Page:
the Little Red Reviewer

Posts Tagged ‘fairies

Dust Girl (American Fairy Trilogy, book 1), by Sarah Zettel

published June 2012

Where I got it: purchased new

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In a small town in Kansas, in the dustbowl of the 1930’s, young Callie lives with her mother in the hotel her family owns. As the dust storms intensify, more and more families move out of the town, and Callie’s dust pneumonia gets worse.  Callie’s mother refuses to leave town, insisting that Callie’s father will return to save them. But it’s someone, or rather, some thing, else that comes to town with the next storm, and soon Callie is all by herself. She needs to find her mother, and the father she’s never known.

This is the American Fairy Trilogy, so it’s no spoiler to say that Callie discovers she is half fairy. Her mother had told anyone who would listen that Callie’s father was a traveling salesman. But the truth is that he was a black jazz musician. And even more of that truth was that he is a Fairy Prince. Callie may be royalty in the fae world, but in the plains of the 1930s, she’s now just one more biracial orphan, dependent on keeping her skin as light as possible so as to pass as caucasian for as long as possible.

With her new friend Jack, Callie begins a journey across the country to find her parents, and to find her destiny.  And when she does meet her fairy relatives, will they be happy to see her? That’s the thing with fairies. Their goals are not human goals. Their promises are not human promises.  They have something very different in mind for naive Callie.

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Jack of Ravens  (Kingdom of the Serpent, book 1), by Mark Chadbourn

published in 2012 by Pyr books

where I got it: received advanced readers copy from Pyr

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His memory shattered,  Jack Churchill (who goes by “Church”) wakes up in the middle of a fantasical battle.  Magically glowing sword in hand, he fells a giant, laughs at the nickname “Jack giantkiller”, and is sent by the local sorcerer on a spirit quest. Along with a few other villagers, Church learns he is a Brother of Dragons – a champion for existence. There must always be five Brothers and Sisters of the Dragon for existence to be victorious. Still, he can’t remember how he got there. All Jack remembers is that he is a man of our time, and he needs to get back to Ruth, the woman he loves.   When he is a approached by a few woman who promises him everything his heart desires, how could he say no?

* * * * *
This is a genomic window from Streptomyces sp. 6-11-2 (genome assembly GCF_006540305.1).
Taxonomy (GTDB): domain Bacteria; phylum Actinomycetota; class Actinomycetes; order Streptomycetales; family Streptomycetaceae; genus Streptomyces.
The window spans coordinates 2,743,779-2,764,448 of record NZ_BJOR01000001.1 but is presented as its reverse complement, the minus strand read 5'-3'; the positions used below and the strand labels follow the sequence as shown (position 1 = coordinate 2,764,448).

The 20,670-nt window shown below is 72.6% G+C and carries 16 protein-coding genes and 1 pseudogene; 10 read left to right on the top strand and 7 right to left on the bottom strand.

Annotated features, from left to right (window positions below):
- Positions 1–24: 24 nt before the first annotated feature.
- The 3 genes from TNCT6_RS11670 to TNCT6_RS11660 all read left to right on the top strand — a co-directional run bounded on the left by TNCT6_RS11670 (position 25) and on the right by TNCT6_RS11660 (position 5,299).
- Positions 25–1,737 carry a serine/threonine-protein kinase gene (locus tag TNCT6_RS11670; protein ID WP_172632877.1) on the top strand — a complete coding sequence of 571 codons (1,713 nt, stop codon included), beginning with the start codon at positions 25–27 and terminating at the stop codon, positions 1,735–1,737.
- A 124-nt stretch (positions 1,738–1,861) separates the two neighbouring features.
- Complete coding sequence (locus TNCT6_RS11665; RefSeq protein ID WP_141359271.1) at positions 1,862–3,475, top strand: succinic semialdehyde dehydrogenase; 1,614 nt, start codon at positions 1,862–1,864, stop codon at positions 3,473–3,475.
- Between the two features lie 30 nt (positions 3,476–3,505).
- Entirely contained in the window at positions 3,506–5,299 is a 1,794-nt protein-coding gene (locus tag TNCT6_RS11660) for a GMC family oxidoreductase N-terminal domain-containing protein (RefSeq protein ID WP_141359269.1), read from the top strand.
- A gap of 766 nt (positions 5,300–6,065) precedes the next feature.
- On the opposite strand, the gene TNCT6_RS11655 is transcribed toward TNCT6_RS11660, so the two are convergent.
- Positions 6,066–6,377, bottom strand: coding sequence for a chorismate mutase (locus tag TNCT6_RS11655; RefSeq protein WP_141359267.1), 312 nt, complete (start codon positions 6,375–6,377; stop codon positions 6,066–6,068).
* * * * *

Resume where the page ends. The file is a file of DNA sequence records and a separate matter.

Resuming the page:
(disclosure: This is my first Mark Chadbourn, but I believe it is linked to some other series/trilogies he has written? Let me know in the comments)

So starts Church’s adventures, whisked to the fey world, where all the creatures of our collective myths exist, and then to different time periods in Earth’s history, all on a mission as a Champion of Existence, all to stop the mysterious Army of Spiders.  His allies include Niamh, a Queen of the Fey courts;  Jerzy, a deformed and tortured jester; Will Swyfte, an infamous spy, and whatever mortals that can be awakened into their destinies of being brothers and sisters of the Dragon.

There is a war on, and it is between hope and despair, between existence and the end of all things.  What hope does Church have, if he can’t seem to ever catch up with the leader of the Army of Spiders, known only as The Libertarian? When you are fighting against despair itself, the enemy can and will be hiding anywhere. In this kind of fight, hope will only get you so far.

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Among Others, by Jo Walton

published in 2011

Where I got it: the library

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Morwenna (who goes by Mori) and her twin sister Morganna can do magic and speak with fairies.  But they have to be careful because their mother is a horrible witch who wants to take over the world. One day, something goes horribly wrong, resulting in Morganna’s death and Morwenna’s leg being shattered.   In a panic, Mori runs away from her mother, ends up in an orphanage, and eventually is sent to live with the father (and his three creepy sisters) she never met. In a new town, in a new school, and dependent on relatives she doesn’t know, Among Others is a diary style memoir of Mori’s life after the death of her twin sister.

It’s not that Mori is an odd child, it’s that she doesn’t care what other people think of her. She doesn’t care if people think that she’s weird, or if people make fun of her limp. It’s nice that she’s so confident and comfortable in her own skin, but it makes it tough for her to make friends at her new school, especially when she goes around looking for fairies to speak to. The fairies in England must be different from the fairies in her native Wales, because she has a tough time talking with them.

Mori escapes into  the books that she loves – science fiction.  Overjoyed to see her favorite authors on her father’s bookshelves, they immediately bond over their shared love for sci fi.  She searches out every bookstore, reads every science fiction novel in the school library and is eventually invited to join the science fiction book club at the town library. Finally, she can speak with people who are passionate about the same things she is, finally she has found a group that won’t think she’s weird! Even better, some of the members of the book group are around her age as well.  If only she could share all this joy with her sister, and if only the fairies would help her destroy her evil witch of a mother.

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some of the books reviewed here were free ARCs supplied by publishers/authors/other groups. Some of the books here I got from the library. the rest I *gasp!* actually paid for. I'll do my best to let you know what's what.